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HTTP/2 in Node.js core

November 13th, 2017

  • If you recall our last blogposts on HTTP/2, such as HTTP/2: a look into the future of the web, Alternatives to HTTP/2 or Optimize with Server Push and Service Workers, you may remember some of the details in the HTTP/2 protocol and the differences from version one.
  • Check out the following example: – – const http2 = require(‘http2’), – fs = require(‘fs’); – – const options = { – key: cert: server = – server.on(‘stream’, (stream, requestHeaders) = { – stream.respond({ – ‘content-type’: ‘text/html’, – ‘:status’: 200 – }); –  stream.end(‘h1Hi, and welcome to YLD – -…
  • The server you are talking with supports ${alpnProtocol} `); – } – – const server = http2.createSecureServer( – options, – and response handlers will work as expected, despite the fact they already have HTTP/2 extra information such as if the connection is using ALPN (used in HTTP/2 only).
  • In the next example we can see that, every time the index route is requested, a CSS file is pushed: – – const onRequestHandler = (req, res) = { – const currentUrl = url.parse(req.url); – – if (currentUrl.pathname === ‘/’) { – const cssFile = { – path: ‘/style.css’, -…
  • /style.css’, – headers: { – ‘content-type’: ‘text/css’ – } – }; –    pushAsset(res.stream, cssFile); – – // … – – – and you could implement pushAsset as follows: – – const pushAsset = (stream, file) = { – const filePath = path.join(__dirname, file.filePath); – stream.pushStream({ [HTTP2_HEADER_PATH]: file.path }, (pushStream)…

HTTP/2 is starting to be used more and more (it jumped from 11% in the beginning of this year to 18% total usage on the web). If you recall our last blogposts on HTTP/2, such as HTTP/2: a look into the future of the web, Alternatives to HTTP/2 or Optimize with Server Push and Service Workers, you may remember some of the details in the HTTP/2 protocol and the differences from version one. Check them out if you have not, as we are not going into RFC details in this blogpost.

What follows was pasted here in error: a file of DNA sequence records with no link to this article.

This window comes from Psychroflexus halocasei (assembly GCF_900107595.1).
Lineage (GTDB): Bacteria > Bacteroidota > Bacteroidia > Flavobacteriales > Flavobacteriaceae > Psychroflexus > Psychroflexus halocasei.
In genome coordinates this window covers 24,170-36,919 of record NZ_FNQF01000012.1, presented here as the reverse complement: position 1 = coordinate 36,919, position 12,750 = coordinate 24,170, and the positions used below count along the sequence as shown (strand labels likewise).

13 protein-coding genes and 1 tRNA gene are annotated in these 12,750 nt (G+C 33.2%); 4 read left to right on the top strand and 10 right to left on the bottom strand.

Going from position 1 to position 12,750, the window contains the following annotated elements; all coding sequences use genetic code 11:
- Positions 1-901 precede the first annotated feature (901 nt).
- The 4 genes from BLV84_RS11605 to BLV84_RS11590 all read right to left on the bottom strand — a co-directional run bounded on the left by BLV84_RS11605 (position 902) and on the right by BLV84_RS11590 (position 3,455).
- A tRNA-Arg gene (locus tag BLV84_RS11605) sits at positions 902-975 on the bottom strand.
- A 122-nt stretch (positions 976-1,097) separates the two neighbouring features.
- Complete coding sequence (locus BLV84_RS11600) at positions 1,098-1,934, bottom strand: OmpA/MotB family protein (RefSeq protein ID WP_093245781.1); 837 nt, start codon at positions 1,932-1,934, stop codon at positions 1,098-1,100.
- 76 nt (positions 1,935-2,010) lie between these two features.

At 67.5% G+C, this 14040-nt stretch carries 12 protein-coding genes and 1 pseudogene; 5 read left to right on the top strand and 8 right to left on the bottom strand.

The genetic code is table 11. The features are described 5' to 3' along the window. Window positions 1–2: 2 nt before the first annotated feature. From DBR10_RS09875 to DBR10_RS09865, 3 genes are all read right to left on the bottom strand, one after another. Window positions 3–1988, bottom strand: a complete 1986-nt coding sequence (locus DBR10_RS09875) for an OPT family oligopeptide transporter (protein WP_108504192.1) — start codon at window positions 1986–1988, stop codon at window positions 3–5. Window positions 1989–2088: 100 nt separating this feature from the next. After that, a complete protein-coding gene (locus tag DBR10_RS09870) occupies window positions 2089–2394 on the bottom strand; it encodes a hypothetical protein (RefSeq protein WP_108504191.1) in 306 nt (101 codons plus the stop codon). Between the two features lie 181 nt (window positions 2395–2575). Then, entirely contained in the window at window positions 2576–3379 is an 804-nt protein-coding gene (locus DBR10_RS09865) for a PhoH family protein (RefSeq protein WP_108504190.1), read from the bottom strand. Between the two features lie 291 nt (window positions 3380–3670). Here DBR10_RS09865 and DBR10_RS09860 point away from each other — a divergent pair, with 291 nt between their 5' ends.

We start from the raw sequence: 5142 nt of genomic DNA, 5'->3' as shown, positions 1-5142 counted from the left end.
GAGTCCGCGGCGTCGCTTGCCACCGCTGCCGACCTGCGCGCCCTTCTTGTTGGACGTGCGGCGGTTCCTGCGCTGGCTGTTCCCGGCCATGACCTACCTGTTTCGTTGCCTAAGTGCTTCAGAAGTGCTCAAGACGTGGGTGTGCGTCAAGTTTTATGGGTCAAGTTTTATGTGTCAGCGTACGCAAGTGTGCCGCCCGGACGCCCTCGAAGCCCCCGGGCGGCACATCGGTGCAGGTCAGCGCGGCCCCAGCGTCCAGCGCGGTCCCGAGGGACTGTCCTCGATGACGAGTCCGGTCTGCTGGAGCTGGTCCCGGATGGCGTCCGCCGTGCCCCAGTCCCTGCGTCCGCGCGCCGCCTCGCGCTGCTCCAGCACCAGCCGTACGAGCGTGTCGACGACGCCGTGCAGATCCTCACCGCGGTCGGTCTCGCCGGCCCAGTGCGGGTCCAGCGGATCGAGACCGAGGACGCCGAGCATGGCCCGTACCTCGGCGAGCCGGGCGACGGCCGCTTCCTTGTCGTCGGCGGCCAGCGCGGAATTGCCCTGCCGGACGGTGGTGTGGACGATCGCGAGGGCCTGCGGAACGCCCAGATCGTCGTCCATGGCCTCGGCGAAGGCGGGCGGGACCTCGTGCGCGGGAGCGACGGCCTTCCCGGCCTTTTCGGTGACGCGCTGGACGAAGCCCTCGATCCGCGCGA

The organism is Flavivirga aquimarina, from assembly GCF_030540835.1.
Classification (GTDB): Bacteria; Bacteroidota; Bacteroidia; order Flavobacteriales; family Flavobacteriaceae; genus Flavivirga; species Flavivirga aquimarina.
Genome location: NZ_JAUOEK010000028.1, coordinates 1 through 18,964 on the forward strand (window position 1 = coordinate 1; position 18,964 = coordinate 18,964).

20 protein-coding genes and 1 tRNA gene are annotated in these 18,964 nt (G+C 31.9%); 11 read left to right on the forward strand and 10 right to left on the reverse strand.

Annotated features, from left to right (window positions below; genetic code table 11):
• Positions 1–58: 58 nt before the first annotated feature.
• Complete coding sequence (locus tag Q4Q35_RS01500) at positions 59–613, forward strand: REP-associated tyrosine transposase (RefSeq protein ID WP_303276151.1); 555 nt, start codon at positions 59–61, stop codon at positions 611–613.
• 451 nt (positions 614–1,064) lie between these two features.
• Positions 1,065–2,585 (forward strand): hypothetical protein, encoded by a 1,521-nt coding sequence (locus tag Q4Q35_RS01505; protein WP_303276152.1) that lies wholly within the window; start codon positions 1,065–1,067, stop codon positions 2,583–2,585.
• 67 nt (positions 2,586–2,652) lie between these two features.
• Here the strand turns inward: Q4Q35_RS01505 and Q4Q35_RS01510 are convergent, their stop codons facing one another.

HTTP/2 is starting to be used more and more (it jumped from 11% in the beginning of this year to 18% total usage on the web). If you recall our last blogposts on HTTP/2, such as HTTP/2: a look into the future of the web, Alternatives to HTTP/2 or Optimize with Server Push and Service Workers, you may remember some of the details in the HTTP/2 protocol and the differences from version one. Check them out if you have not, as we are not going into RFC details in this blogpost.

In our latest blogposts, we mentioned that a version of HTTP/2 was starting to be implemented under the nodejs/http2 repository, but it was not decided at the time if it was going to be merged into the Node.js core modules or if it would be an external module. The main reason behind having a new implementation was that other implementations do not fully respect the HTTP/2 RFC.

Eventually, a pull request was submitted to add it to core. It was merged and included as experimental under a flag (–expose-http2) in August (version 8.4.0).

After the Twitter announcement saying that the flag was about to be removed in 8.x LTS release, Node.js eventually got rid of the flag in version 8.8.0 (Oct, 24). HTTP/2 is still considered to be experimental and despite the fact it is still not 100% finished, you can already start experimenting…

HTTP/2 in Node.js core